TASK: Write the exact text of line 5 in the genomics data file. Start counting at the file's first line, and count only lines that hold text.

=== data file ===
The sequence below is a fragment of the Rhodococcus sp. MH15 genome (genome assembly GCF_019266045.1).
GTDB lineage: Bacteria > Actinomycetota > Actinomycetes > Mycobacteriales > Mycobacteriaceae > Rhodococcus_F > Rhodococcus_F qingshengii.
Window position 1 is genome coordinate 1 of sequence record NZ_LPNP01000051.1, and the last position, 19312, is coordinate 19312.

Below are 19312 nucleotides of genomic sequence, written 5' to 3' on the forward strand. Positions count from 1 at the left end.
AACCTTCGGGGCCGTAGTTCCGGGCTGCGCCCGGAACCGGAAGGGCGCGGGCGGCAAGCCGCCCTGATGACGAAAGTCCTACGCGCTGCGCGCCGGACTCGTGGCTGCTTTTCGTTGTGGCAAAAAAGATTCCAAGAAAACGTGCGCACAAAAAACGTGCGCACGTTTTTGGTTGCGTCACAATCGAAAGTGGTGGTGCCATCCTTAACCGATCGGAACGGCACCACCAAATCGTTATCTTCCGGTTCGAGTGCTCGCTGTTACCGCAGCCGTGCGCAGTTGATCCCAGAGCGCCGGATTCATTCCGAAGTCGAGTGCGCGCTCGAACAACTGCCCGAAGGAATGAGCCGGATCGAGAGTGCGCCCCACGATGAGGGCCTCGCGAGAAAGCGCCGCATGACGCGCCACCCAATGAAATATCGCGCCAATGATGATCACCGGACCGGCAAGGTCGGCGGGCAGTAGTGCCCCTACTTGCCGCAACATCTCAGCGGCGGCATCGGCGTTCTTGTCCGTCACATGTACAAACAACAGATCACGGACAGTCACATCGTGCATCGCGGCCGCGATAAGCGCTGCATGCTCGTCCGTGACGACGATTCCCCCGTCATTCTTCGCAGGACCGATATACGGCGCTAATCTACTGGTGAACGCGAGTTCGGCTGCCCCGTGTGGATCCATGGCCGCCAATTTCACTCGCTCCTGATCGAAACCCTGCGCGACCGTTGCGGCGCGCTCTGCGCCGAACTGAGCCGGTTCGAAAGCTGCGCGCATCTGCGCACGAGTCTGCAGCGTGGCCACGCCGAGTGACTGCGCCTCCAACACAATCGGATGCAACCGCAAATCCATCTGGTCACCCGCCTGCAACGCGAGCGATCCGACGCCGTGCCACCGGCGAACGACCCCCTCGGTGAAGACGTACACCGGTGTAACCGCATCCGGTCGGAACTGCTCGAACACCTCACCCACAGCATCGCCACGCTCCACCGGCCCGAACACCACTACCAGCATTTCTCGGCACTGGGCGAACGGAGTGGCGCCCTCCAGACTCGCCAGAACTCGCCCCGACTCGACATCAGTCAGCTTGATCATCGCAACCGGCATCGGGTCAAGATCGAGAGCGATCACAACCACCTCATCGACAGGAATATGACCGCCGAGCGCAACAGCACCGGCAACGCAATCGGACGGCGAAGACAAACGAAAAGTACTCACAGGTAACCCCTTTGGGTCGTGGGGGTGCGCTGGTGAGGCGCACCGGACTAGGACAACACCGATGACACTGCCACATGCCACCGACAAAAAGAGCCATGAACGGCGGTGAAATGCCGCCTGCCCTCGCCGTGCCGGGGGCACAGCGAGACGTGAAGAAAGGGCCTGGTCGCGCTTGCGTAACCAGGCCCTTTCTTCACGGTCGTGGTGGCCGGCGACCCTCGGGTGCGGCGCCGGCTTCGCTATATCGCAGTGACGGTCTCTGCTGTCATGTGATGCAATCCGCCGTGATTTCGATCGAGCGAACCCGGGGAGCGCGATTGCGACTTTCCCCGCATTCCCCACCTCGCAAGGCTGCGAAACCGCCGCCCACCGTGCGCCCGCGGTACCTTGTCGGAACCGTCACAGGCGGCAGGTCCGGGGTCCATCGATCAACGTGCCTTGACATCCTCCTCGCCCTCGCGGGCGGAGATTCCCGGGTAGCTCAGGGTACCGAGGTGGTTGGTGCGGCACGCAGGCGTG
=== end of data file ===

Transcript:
AACCTTCGGGGCCGTAGTTCCGGGCTGCGCCCGGAACCGGAAGGGCGCGGGCGGCAAGCCGCCCTGATGACGAAAGTCCTACGCGCTGCGCGCCGGACTCGTGGCTGCTTTTCGTTGTGGCAAAAAAGATTCCAAGAAAACGTGCGCACAAAAAACGTGCGCACGTTTTTGGTTGCGTCACAATCGAAAGTGGTGGTGCCATCCTTAACCGATCGGAACGGCACCACCAAATCGTTATCTTCCGGTTCGAGTGCTCGCTGTTACCGCAGCCGTGCGCAGTTGATCCCAGAGCGCCGGATTCATTCCGAAGTCGAGTGCGCGCTCGAACAACTGCCCGAAGGAATGAGCCGGATCGAGAGTGCGCCCCACGATGAGGGCCTCGCGAGAAAGCGCCGCATGACGCGCCACCCAATGAAATATCGCGCCAATGATGATCACCGGACCGGCAAGGTCGGCGGGCAGTAGTGCCCCTACTTGCCGCAACATCTCAGCGGCGGCATCGGCGTTCTTGTCCGTCACATGTACAAACAACAGATCACGGACAGTCACATCGTGCATCGCGGCCGCGATAAGCGCTGCATGCTCGTCCGTGACGACGATTCCCCCGTCATTCTTCGCAGGACCGATATACGGCGCTAATCTACTGGTGAACGCGAGTTCGGCTGCCCCGTGTGGATCCATGGCCGCCAATTTCACTCGCTCCTGATCGAAACCCTGCGCGACCGTTGCGGCGCGCTCTGCGCCGAACTGAGCCGGTTCGAAAGCTGCGCGCATCTGCGCACGAGTCTGCAGCGTGGCCACGCCGAGTGACTGCGCCTCCAACACAATCGGATGCAACCGCAAATCCATCTGGTCACCCGCCTGCAACGCGAGCGATCCGACGCCGTGCCACCGGCGAACGACCCCCTCGGTGAAGACGTACACCGGTGTAACCGCATCCGGTCGGAACTGCTCGAACACCTCACCCACAGCATCGCCACGCTCCACCGGCCCGAACACCACTACCAGCATTTCTCGGCACTGGGCGAACGGAGTGGCGCCCTCCAGACTCGCCAGAACTCGCCCCGACTCGACATCAGTCAGCTTGATCATCGCAACCGGCATCGGGTCAAGATCGAGAGCGATCACAACCACCTCATCGACAGGAATATGACCGCCGAGCGCAACAGCACCGGCAACGCAATCGGACGGCGAAGACAAACGAAAAGTACTCACAGGTAACCCCTTTGGGTCGTGGGGGTGCGCTGGTGAGGCGCACCGGACTAGGACAACACCGATGACACTGCCACATGCCACCGACAAAAAGAGCCATGAACGGCGGTGAAATGCCGCCTGCCCTCGCCGTGCCGGGGGCACAGCGAGACGTGAAGAAAGGGCCTGGTCGCGCTTGCGTAACCAGGCCCTTTCTTCACGGTCGTGGTGGCCGGCGACCCTCGGGTGCGGCGCCGGCTTCGCTATATCGCAGTGACGGTCTCTGCTGTCATGTGATGCAATCCGCCGTGATTTCGATCGAGCGAACCCGGGGAGCGCGATTGCGACTTTCCCCGCATTCCCCACCTCGCAAGGCTGCGAAACCGCCGCCCACCGTGCGCCCGCGGTACCTTGTCGGAACCGTCACAGGCGGCAGGTCCGGGGTCCATCGATCAACGTGCCTTGACATCCTCCTCGCCCTCGCGGGCGGAGATTCCCGGGTAGCTCAGGGTACCGAGGTGGTTGGTGCGGCACGCAGGCGTG